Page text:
People often ask whether I was afraid. You bet. Especially for my family. All of us experience fear, but when we confront and acknowledge it, we are able to turn it into courage. Being courageous does not mean never being scared; it means acting as you know you must even though you are undeniably afraid. Actually, courage has no meaning unless there are things that threaten, that make you feel scared. Whether we are afraid of physical harm or social shame and embarrassment, when we face our fear instead of denying it, we are able to avoid it paralyzing us.

You talk about hearing God’s voice. Can everyone hear God’s voice?

Frequently we assume that only a special few can hear the voice of God in their lives but I try to explain that people can “be still,” as God says, and know that God is God in and through them. This is why prayer and meditation are so important. If I do not spend a reasonable amount of time in meditation early in the morning, then I feel physical discomfort—it is worse than having forgotten to brush my teeth!

You talk about ubuntu in the book. What is it, and how is it important to God’s dream?

Ubuntu is a concept that we have in our Bantu languages at home. Ubuntu is the essence of being a person. It means that we are people through other people. We can not be fully human alone. God keeps trying to make us realize we are made for interdependence, we are made for family. When you have ubuntu, you embrace others. You are generous, compassionate. If the world had more ubuntu, we would not have war. We would not have this huge gap between the rich and the poor. You are rich so that you can make up what is lacking for others. You are powerful so that you can help the weak, just as a mother or father helps their children. This is God's dream.

What do you hope your readers get out of this book?

We tend to suffer from a sense of insecurity and inadequacy in our lives because our culture sets such a high store on success. People forget that God loves them as they are. God marvelously, miraculously cares about each and every one of us. The Bible has this incredible image of you, of me, of all of us, each one, held as something precious, fragile in the palms of God's hands. And God says to you, "I love you. You are precious in your fragility and your vulnerability. Your being is a gift." I hope readers, whatever their religion, will have a new faith in themselves and realize just how beautiful they are, how precious they are, how much they truly matter.

In the book you write that “This is a moral universe” and “God is a God who cares about right and wrong.” How do you explain suffering and injustice in the world? (What would you say to a political victim of torture or an innocent person stricken with disease?)

The problem of evil and suffering is important and is not to be dealt with lightly. Our ability to do evil is intimately connected to our ability to do good. One is meaningless without the other. Empathy and compassion have no meaning unless they occur in a situation where one could be callous and indifferent to the suffering of others. In terms of disease, it seems that suffering is a part of the very structure of our world and that it is often the way that we grow and learn.

Did you have any moments when you yourself doubted that God is just?

I got angry, very angry with God, but never doubted that the issue would be resolved through the triumph of good. There were of course times in South Africa when you had to whistle in the dark to keep your morale up, and you wanted to whisper in God's ear, "God we know You are in charge, but can't You make it a little more obvious?" We are free to be completely human and authentic with God. Jeremiah says, "God, you have deceived me." Sometimes I did get furious with God. I officiated at many funerals.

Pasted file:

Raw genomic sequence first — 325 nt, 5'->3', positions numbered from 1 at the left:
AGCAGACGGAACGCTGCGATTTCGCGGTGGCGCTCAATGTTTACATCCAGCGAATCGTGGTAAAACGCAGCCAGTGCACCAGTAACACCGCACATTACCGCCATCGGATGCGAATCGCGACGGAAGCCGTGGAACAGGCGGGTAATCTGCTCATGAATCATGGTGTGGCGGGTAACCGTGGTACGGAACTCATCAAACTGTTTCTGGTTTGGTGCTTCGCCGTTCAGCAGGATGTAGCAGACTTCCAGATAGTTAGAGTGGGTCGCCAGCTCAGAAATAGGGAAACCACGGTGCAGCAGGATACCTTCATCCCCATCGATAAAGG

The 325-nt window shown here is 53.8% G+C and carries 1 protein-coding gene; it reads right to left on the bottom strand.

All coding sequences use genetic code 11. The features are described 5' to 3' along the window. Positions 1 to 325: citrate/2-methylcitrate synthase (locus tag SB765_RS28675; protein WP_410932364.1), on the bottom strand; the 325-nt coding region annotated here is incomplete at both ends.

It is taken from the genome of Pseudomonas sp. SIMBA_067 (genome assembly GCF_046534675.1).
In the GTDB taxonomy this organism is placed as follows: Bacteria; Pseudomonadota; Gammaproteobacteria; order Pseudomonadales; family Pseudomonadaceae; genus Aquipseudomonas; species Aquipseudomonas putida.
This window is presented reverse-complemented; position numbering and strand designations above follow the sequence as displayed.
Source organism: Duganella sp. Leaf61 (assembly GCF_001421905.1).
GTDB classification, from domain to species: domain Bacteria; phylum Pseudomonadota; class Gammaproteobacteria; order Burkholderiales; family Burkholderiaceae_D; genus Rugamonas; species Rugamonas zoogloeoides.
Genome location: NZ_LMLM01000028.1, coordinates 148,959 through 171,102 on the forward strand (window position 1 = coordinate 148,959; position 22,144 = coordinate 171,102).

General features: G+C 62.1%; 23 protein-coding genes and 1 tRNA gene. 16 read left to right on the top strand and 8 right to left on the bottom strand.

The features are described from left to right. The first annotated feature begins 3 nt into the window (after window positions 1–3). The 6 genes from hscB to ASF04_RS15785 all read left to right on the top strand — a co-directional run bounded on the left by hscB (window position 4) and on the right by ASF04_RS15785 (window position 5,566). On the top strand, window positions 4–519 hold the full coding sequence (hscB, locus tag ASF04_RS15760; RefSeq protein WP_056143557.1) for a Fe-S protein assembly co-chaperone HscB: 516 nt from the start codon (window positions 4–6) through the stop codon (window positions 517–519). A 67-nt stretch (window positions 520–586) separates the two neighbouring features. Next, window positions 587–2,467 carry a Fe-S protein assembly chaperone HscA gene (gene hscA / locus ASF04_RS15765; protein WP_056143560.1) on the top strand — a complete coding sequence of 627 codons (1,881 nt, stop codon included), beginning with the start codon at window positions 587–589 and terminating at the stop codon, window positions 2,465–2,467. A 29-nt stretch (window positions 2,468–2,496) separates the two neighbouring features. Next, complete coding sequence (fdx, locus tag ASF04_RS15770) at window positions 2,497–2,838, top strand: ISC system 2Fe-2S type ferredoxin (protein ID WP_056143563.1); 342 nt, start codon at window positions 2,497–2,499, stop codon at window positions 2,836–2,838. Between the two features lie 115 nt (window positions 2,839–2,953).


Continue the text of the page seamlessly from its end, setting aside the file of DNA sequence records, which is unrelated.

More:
Of all the things you saw during apartheid and the reconciliation, what was the greatest evidence of God's power and love?

It was during the Truth and Reconciliation Commission, when we witnessed the ability of victims to forgive their torturers and of former torturers to transform their lives.

How can you apply the principle of reconciliation to the situation in the Middle East--and the cycle of violence, retaliation, and enmity there? How can the two sides ever achieve peace?

One of the things we learned in South Africa is that there is no true security from the barrel of a gun. As we look around the world at recent and current history, we can see that this is true everywhere. The conflict in the Holy Land is one powerful example. I am on the Board of the Shimon Peres Peace Center in Tel Aviv, and I understand the desire Israelis have to live in peace and safety. But as we saw in South Africa there is no peace without justice, and safety only comes when desperation ends. Inevitably it is when people sit down and talk that desperation ends. Negotiations happen not between friends; negotiations happen between enemies. And a surprising thing does seem to take place, at least it did in South Africa: enemies begin to find that they can actually become friends, or at least collaborators for the common good. They come together and then actually they ask themselves, “Why did we take so long to get to this point? Why did so many people have to die?” Of course, you must have leaders who are willing to take risks and not just seek to satisfy the often extreme feelings of their constituencies. They have to lead by leading and be ready to compromise, to accommodate, and not to be intransigent, not to assert that they have a bottom line. Intransigence and ultimatums only lead to more death as we see now.

Why do you think God create different races and religions in the first place…wouldn’t the world have been better if He hadn't?

All of god's children and their different faiths help us to realize the immensity of God. No faith contains the whole truth about God. In South Africa, I used to say, we are the Rainbow people of God. Would the world be as beautiful if God had created only one color of the rainbow?